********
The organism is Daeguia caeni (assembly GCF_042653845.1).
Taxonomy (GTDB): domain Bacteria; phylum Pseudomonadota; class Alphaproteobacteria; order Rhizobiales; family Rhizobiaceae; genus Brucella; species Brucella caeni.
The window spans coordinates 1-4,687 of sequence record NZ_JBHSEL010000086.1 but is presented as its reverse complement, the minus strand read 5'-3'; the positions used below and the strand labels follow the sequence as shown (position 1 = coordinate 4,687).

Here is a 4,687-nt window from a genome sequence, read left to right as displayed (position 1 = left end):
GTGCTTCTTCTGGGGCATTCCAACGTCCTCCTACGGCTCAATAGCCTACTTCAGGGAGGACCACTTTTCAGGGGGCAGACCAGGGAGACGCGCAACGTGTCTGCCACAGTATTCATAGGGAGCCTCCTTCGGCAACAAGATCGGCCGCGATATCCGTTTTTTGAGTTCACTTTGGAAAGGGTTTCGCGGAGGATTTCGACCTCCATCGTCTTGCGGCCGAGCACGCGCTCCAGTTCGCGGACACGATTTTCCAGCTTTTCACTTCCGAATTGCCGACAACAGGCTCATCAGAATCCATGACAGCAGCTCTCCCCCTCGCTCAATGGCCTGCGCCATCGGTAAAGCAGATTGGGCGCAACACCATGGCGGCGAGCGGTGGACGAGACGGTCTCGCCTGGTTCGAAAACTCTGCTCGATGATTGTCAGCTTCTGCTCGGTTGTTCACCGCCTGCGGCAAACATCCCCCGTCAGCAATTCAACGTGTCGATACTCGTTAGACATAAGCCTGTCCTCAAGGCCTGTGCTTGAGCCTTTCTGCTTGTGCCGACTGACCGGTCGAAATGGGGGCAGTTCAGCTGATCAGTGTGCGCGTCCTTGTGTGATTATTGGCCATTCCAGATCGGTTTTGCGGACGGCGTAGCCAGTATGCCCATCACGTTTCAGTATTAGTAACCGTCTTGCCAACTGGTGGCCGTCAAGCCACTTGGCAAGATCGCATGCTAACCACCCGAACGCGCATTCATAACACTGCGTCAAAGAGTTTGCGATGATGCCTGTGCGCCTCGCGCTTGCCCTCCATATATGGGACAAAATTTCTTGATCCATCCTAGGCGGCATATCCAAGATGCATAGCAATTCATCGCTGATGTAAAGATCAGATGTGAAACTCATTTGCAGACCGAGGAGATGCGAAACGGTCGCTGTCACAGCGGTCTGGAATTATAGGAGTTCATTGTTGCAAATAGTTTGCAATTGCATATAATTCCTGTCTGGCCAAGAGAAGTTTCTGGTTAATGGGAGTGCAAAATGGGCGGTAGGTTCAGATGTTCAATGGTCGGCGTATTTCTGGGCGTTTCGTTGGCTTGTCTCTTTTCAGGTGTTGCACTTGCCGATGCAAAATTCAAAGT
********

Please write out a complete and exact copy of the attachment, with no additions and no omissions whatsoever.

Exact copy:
The organism is Daeguia caeni (assembly GCF_042653845.1).
Taxonomy (GTDB): domain Bacteria; phylum Pseudomonadota; class Alphaproteobacteria; order Rhizobiales; family Rhizobiaceae; genus Brucella; species Brucella caeni.
The window spans coordinates 1-4,687 of sequence record NZ_JBHSEL010000086.1 but is presented as its reverse complement, the minus strand read 5'-3'; the positions used below and the strand labels follow the sequence as shown (position 1 = coordinate 4,687).

Here is a 4,687-nt window from a genome sequence, read left to right as displayed (position 1 = left end):
GTGCTTCTTCTGGGGCATTCCAACGTCCTCCTACGGCTCAATAGCCTACTTCAGGGAGGACCACTTTTCAGGGGGCAGACCAGGGAGACGCGCAACGTGTCTGCCACAGTATTCATAGGGAGCCTCCTTCGGCAACAAGATCGGCCGCGATATCCGTTTTTTGAGTTCACTTTGGAAAGGGTTTCGCGGAGGATTTCGACCTCCATCGTCTTGCGGCCGAGCACGCGCTCCAGTTCGCGGACACGATTTTCCAGCTTTTCACTTCCGAATTGCCGACAACAGGCTCATCAGAATCCATGACAGCAGCTCTCCCCCTCGCTCAATGGCCTGCGCCATCGGTAAAGCAGATTGGGCGCAACACCATGGCGGCGAGCGGTGGACGAGACGGTCTCGCCTGGTTCGAAAACTCTGCTCGATGATTGTCAGCTTCTGCTCGGTTGTTCACCGCCTGCGGCAAACATCCCCCGTCAGCAATTCAACGTGTCGATACTCGTTAGACATAAGCCTGTCCTCAAGGCCTGTGCTTGAGCCTTTCTGCTTGTGCCGACTGACCGGTCGAAATGGGGGCAGTTCAGCTGATCAGTGTGCGCGTCCTTGTGTGATTATTGGCCATTCCAGATCGGTTTTGCGGACGGCGTAGCCAGTATGCCCATCACGTTTCAGTATTAGTAACCGTCTTGCCAACTGGTGGCCGTCAAGCCACTTGGCAAGATCGCATGCTAACCACCCGAACGCGCATTCATAACACTGCGTCAAAGAGTTTGCGATGATGCCTGTGCGCCTCGCGCTTGCCCTCCATATATGGGACAAAATTTCTTGATCCATCCTAGGCGGCATATCCAAGATGCATAGCAATTCATCGCTGATGTAAAGATCAGATGTGAAACTCATTTGCAGACCGAGGAGATGCGAAACGGTCGCTGTCACAGCGGTCTGGAATTATAGGAGTTCATTGTTGCAAATAGTTTGCAATTGCATATAATTCCTGTCTGGCCAAGAGAAGTTTCTGGTTAATGGGAGTGCAAAATGGGCGGTAGGTTCAGATGTTCAATGGTCGGCGTATTTCTGGGCGTTTCGTTGGCTTGTCTCTTTTCAGGTGTTGCACTTGCCGATGCAAAATTCAAAGT